The mark of any sportsperson- or sports team- with dreams of success is the ability to dig deep, to maintain their composure, and to find that little bit extra when the momentum seems to be swinging away from them.
Whether it is the darts player who checks out on 138 to win a set with his opponent sitting on double top, the tennis player who bangs down an ace when facing breakpoint, or the football team who are searching for a last-minute goal and comes up trumps, it often comes down to the deepest reserves of resilience to find that one moment of inspiration.
Prior to Alex Neil’s arrival, Sunderland were a skillful, enterprising team with youthful vigour aplenty.
We had shown moments genuine of promise during the first half of the season, and when we were able to play our preferred game, we often looked like a team who could mount a sustained automatic promotion challenge.
Whether it was the 3-1 victory over Wycombe at a sun-drenched Stadium of Light, or the 5-0 hammering of Sheffield Wednesday, there were times when it all came together beautifully, and we played football that was both attractive and effective.
Unfortunately, our glaring weaknesses during this time were a tendency to concede goals in clusters, an inability to manage games against physical opponents, and a lack of steel that would enable us to turn games around when the tide was turning.
Perhaps this was an inevitable byproduct of fielding a team with a lower average age, and although Lee Johnson certainly did a lot of good during his time in charge, it was obvious that there were flaws in his masterplan, and they were often exposed as we endured a handful of heavy defeats, particularly away from home.
There is no doubt that Alex Neil has changed that for the better, and as we broke away to score what turned out to be the winner at Hillsborough last week, his exuberant celebrations on the touchline were those of a man who never lost faith that his men would deliver.
As we have often found out to our cost since 2018, success in this league is often reliant on the kind of qualities that statistics alone cannot quantify.
XG numbers, possession percentages and heat maps are all well and good, but the characteristics on which Sunderland bosses have placed such a high premium- resilience, organisation, and fitness- are equally, if not even more important.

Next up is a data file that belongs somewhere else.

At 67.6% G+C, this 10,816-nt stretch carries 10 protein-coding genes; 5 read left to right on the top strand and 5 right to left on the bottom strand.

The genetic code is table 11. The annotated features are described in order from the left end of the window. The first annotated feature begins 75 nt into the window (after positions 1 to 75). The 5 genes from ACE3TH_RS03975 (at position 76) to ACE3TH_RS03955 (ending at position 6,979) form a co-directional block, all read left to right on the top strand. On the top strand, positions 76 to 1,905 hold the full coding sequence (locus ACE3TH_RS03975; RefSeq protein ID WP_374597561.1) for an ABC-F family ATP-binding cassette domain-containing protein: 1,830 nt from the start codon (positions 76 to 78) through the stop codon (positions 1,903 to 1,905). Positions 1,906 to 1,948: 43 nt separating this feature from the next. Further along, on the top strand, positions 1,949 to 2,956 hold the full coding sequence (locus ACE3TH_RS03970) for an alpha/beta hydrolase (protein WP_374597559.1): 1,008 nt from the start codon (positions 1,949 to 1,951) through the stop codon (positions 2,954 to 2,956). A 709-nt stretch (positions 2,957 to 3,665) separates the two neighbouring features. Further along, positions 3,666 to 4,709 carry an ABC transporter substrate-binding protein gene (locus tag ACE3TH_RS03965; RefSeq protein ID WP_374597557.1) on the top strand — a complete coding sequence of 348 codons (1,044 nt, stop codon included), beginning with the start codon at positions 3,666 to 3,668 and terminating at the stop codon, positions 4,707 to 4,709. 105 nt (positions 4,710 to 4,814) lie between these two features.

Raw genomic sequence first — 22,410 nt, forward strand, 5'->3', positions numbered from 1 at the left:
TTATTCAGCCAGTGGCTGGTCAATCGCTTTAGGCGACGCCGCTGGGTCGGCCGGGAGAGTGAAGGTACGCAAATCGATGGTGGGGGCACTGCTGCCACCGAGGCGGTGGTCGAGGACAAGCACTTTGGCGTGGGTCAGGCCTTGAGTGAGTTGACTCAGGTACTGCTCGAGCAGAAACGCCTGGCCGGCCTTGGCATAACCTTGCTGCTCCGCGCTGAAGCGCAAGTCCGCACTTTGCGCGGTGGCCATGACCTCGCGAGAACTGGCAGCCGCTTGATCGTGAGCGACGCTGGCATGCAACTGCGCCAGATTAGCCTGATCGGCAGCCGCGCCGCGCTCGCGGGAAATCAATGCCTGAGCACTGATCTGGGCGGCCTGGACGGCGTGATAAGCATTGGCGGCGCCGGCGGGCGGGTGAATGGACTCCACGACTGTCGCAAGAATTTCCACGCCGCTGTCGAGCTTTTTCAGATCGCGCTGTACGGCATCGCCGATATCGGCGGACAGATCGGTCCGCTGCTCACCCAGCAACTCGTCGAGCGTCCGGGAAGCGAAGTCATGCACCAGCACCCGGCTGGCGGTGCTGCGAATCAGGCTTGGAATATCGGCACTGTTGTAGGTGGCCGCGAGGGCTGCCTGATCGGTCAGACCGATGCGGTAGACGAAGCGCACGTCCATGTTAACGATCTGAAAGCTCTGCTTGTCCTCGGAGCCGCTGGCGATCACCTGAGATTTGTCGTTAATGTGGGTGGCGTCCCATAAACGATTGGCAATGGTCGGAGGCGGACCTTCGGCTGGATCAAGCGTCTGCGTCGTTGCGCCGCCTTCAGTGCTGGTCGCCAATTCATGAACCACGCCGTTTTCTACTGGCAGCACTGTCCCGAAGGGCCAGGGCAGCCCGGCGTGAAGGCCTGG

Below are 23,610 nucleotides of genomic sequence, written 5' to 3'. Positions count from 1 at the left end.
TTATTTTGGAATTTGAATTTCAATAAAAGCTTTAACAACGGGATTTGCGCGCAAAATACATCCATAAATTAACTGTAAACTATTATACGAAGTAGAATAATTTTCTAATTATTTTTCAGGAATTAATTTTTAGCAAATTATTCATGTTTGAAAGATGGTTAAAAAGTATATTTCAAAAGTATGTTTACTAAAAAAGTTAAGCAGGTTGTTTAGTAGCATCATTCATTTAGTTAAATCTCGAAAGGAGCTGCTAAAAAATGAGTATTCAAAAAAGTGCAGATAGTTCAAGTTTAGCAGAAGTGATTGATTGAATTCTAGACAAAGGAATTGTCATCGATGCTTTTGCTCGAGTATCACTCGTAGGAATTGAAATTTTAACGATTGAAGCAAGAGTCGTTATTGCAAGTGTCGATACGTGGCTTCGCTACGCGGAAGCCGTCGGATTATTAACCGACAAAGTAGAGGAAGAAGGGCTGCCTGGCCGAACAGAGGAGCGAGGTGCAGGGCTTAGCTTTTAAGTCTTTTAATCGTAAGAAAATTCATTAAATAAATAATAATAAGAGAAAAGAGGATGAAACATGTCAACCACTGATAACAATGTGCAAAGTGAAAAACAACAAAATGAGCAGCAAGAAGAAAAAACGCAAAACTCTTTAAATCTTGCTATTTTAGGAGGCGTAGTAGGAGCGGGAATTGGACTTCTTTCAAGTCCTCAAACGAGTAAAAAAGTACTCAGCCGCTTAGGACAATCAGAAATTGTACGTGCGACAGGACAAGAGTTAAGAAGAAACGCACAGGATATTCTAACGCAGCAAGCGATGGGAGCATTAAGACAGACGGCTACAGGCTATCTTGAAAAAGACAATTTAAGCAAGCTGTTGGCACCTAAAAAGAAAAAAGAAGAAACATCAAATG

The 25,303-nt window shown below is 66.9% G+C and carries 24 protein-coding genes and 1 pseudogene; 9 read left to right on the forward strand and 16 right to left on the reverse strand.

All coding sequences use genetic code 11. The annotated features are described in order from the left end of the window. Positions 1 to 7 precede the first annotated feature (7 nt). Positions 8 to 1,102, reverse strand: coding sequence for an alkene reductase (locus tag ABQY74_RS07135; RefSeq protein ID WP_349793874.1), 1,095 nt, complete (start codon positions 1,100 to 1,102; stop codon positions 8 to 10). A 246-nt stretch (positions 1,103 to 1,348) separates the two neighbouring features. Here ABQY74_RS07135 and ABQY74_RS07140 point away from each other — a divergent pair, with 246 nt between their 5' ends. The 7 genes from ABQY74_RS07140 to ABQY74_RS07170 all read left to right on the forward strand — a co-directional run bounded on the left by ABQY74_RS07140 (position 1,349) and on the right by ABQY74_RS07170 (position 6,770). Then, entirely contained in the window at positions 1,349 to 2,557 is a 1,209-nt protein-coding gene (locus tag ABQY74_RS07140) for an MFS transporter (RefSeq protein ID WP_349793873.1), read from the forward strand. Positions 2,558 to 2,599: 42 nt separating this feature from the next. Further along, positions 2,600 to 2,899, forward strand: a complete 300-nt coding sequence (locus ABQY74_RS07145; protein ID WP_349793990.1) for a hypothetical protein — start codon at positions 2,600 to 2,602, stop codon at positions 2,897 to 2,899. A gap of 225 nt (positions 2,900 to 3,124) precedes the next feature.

These attributes weren’t completely lacking under Johnson, but Neil has placed them front and centre, and has been rewarded handsomely. He has stripped away the fripperies and reshaped the team in his own image: abrasive, hard-bitten, streetwise, and the net result has been a revelation.
It is not a coincidence that our run to the playoff final has been driven in no small part by a refusal to give up the fight, and a knack of scoring late winning goals with regularity.
Patrick Roberts’ winner against Sheffield Wednesday was proof of this. At that particular stage in the game, Jack Clarke could’ve run the ball into the corner and played for time, but he backed himself, took his man on, slid the ball to Roberts, and the rest is history.
During our league matches against the likes of Crewe and Shrewsbury, we were able to weather frustration and shifts in momentum, and carve out chances that ultimately led us to victory.
When we walk out to face Wycombe at Wembley on the 21st of May, we can do so in the knowledge that their physical threat can be dealt with, their spoiling tactics can be negotiated, and that they won’t be able to simply kick their way to victory.
It is testament to the work of Neil and his staff that we are in such a position ahead of the game. The belief he has instilled in everyone, players and fans alike, is incredibly strong, and hopefully we can ride that wave all the way to the Championship.
Last Saturday, Jurgen Klopp’s ‘mentality monsters’ were able to edge out Chelsea for victory in the FA Cup after being taken all the way to a penalty shootout.
I would prefer to avoid such a method of settling the playoff final, but if we can bring our own rock-solid mindset to the hallowed Wembley turf this weekend, we have a glorious opportunity to bring our four years in League One to a close in what would be the sweetest way possible.